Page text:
The evening had started at the SoHo Grand. The company was throwing a party for a client contact who was leaving New York for Ohio. When choosing drinks, one co-worker asked another for recommendations. She said to choose the most expensive drink. I started with a vanilla infused vodka mixed with pineapple. Delicious. I followed that with a tartini: vodka mixed with raspberry puree and cranberry juice. It tasted just this side of a jolly rancher. Heather, who's pregnant, ordered a margarita on behalf of someone; she said it allowed her to live vicariously through them.

At seven I left for Hagi, a sake bar on 49th Street. Hiromi had said to meet at 7.30. The place was small, in the basement of another restaurant. I arrived five minutes late, but ahead of Hiromi. The restaurant was populated solely by Japanese. The waitress asked two men to allow me space at the bar. I waited.

A couple entered the restaurant and after waiting a few minutes I told the bartender that I could relinquish my seat if she wanted. She said no, she didn't want to work so hard. The place had been packed since early in the evening and she wanted a rest. She offered me tea and I continued to wait as she washed glasses.

Hiromi arrived past eight. She's been averaging 45 minutes late each time we meet, but it's ok. I've had books to read. She apologized and then ordered for the both of us: grilled fish, smelt, shrimp cooked just so in a tomato cream sauce, dumplings, edamame. She ordered a yogurt shoku mixed drink for herself and an oolong tea shoku drink for me. I was surprised how light it was.

By the end of dinner I had lost my buzz. Before dessert she said we should have one more drink. She ordered plum wine and soda. I said I'd stick to the tea and shoku. When my drink arrived, it came in a different glass and I could taste the alcohol. I looked askance at Hiromi and asked what she had ordered for me before; apparently I had been served straight iced tea. And I had been surprised at how much I could imbibe. Posted by eugene at

Imitation the sincerest form of flattery?

I noticed that I've been getting a lot of hits from Hungary as of late on Carte Blanche Pedicure, my photoblog. Imagine my surprise when I checked out the referring site and found this. The design credit is a tad bit disingeneous . . .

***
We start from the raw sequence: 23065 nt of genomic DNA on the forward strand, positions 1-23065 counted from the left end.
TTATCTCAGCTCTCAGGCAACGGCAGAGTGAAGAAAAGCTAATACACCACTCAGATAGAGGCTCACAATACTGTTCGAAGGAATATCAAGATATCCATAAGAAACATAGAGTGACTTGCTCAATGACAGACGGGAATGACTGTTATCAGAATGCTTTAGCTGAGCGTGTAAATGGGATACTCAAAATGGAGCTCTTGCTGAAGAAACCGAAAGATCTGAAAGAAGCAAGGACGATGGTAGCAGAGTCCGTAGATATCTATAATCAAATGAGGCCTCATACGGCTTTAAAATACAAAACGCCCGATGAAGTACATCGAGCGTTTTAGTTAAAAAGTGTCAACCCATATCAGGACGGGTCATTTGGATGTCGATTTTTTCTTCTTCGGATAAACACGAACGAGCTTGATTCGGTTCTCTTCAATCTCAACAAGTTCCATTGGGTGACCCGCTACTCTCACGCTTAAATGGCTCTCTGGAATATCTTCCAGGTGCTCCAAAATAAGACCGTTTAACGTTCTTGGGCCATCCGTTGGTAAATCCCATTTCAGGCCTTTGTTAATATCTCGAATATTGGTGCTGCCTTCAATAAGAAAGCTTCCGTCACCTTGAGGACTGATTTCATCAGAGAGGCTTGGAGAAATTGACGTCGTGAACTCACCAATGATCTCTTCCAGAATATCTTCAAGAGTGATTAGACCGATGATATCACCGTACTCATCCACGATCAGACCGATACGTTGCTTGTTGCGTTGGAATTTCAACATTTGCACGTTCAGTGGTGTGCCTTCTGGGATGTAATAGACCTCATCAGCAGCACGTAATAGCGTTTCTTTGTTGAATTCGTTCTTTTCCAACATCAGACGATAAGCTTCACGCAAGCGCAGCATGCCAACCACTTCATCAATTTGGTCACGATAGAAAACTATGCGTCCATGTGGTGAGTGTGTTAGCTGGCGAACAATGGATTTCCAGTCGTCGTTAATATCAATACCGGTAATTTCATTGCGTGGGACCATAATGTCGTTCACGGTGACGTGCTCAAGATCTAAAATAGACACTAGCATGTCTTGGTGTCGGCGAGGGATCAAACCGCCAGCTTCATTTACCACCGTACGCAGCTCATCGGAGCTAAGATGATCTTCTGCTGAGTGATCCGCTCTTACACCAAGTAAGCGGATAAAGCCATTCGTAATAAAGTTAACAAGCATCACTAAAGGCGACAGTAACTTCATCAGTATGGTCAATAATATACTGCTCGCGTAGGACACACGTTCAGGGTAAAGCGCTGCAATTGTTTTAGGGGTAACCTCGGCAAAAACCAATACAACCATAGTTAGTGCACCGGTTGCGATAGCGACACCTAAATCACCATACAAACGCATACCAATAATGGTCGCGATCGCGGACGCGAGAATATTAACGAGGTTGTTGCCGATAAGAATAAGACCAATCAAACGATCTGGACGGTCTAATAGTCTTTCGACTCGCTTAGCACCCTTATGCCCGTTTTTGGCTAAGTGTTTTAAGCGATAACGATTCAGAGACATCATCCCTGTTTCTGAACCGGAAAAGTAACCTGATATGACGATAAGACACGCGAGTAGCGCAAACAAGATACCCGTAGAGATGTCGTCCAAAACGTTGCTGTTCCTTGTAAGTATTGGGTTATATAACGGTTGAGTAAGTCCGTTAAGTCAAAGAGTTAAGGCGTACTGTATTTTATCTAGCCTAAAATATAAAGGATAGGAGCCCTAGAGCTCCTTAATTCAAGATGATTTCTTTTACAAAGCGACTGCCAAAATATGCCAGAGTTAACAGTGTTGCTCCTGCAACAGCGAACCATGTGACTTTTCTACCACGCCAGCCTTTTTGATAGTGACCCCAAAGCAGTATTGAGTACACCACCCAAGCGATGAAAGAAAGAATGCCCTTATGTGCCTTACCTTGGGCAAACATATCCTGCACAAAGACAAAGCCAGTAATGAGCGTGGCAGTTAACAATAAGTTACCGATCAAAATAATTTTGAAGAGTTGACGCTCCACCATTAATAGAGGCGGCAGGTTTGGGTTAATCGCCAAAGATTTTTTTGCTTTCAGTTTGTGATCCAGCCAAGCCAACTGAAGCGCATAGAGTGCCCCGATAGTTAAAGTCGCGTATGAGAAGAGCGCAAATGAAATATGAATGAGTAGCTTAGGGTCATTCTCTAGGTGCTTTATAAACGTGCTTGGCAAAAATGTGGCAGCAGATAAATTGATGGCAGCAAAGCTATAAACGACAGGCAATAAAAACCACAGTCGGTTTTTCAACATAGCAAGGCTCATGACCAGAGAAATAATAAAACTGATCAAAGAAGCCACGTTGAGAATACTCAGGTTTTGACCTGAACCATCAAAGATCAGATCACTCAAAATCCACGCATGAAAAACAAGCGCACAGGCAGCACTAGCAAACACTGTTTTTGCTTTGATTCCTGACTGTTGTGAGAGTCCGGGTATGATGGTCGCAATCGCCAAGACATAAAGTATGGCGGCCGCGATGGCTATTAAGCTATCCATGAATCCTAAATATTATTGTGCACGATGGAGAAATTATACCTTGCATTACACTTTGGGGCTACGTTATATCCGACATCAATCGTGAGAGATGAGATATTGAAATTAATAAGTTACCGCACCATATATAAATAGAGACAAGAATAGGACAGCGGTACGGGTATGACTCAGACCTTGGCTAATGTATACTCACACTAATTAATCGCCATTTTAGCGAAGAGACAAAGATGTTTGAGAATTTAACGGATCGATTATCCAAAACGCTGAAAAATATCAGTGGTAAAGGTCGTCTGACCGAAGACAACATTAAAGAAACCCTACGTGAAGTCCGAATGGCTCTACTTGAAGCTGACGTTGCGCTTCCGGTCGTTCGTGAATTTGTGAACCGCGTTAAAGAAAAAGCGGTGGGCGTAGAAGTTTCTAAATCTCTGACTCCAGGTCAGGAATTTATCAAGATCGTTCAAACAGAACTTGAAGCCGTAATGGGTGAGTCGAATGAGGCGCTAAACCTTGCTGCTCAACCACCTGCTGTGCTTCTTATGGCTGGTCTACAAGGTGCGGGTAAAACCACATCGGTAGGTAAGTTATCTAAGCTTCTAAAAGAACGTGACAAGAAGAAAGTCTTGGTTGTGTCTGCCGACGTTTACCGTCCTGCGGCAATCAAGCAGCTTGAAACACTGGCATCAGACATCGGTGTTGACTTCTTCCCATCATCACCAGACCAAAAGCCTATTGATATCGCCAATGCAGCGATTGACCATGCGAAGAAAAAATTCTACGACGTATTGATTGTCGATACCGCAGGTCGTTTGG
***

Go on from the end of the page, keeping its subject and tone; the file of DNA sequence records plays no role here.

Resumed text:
listening to: G-Unit, Beg for Mercy
Posted by eugene at

March 3, 2005

Diet and exercise

The elevator at the office (for those not in the know, I'm at Frog as a contractor for the next few months) was stuck on the second floor this morning. I pressed the button, waited; pressed the button, waited. The indicator light remained on 2. The door to the stairs was ajar and so I walked through it and climbed the six flights. Between this and living on a fifth floor walk-up, maybe I can justify the brownie I just ate from my new favorite sandwich place, the deeee-lish Crosby Connection. Posted by eugene at

Chocolate chip, the flavor of choice.

Yesterday, Baskin Robbins was giving out free ice cream courtesy of Yahoo. It was Yahoo's 10th birthday. With printed coupon in hand I walked down to Chambers street to partake. It seemed that the majority of people brandishing printouts were Asian. I asked Susan what she thought it meant. "It means we're cheap!" she joked and told me she had chocolate chip ice cream.

When I told Sophia I had gone to Baskin Robbins she asked me what flavor I got. I told her I got chocolate chip. She said that was the only good flavor there. She said it was a pretty good chocolate chip. She's tried many.

This morning while talked to Hiromi she asked me how the ice cream was. I said it was so-so. She said she likes their chocolate mint chip. And then she told me she likes lychee martinis. I wonder what I'll be drinking tonight. Posted by eugene at

March 2, 2005

Fat for thought

Last night, after watching Nobody Knows, I wanted ramen. At Kim's, I picked through the plastic bowls and packages. Looking at the nutritional information, I noticed that a serving supplied 50% of one's recommended daily allowance of sodium. I decided to skip the ramen. Searching through the rest of the deli I saw Ben and Jerry's Body and Soul Chocolate Fudge Brownie ice cream. The package advertised it as having 25% less fat, sugar, and calories. It still contains something like 28% of one's recommended daily allowance of saturated fats. I went home empty-handed and ate a snack of non-fat yogurt and low fat granola.
listening to: Daddy G, DJ Kicks
Posted by eugene at

see'n'skip: Nobody Knows

Nobody Knows. Kore-Eda Hirokazu, 2004. 141min.
There's more than a passing reference to Grave of the Fireflies (Isao Takahata, 1988) in Kore-Eda's new film. About a mother who abandons her four children for a happier life, the film is notably absent of adult figures. Even the mother is childish in her desire for happiness at the expense of her responsibilities. Those responsibilities fall on the shoulders of her eldest son, Akira. At first, he proves capable of keeping the family together, but as money runs out and his twelve year old need for friends his own age become more prominent, the household slowly falls apart. Adults offer tacit help as they slowly learn about the situation, allowing them to stay in their apartment and offering them handouts, but refrain from direct intervention. The children seem to exist outside of society, or maybe Kore-Eda is commenting on the society in which they live. The film, though fiction, is based on an actual event. However, even after the inevitable tragedies that befall them, their lives continue, and Akira continues to shoulder the burden of his family because he has to even as we watch their lives waste away.
official site: Nobody Knows
listening to: doves, some cities
Posted by eugene at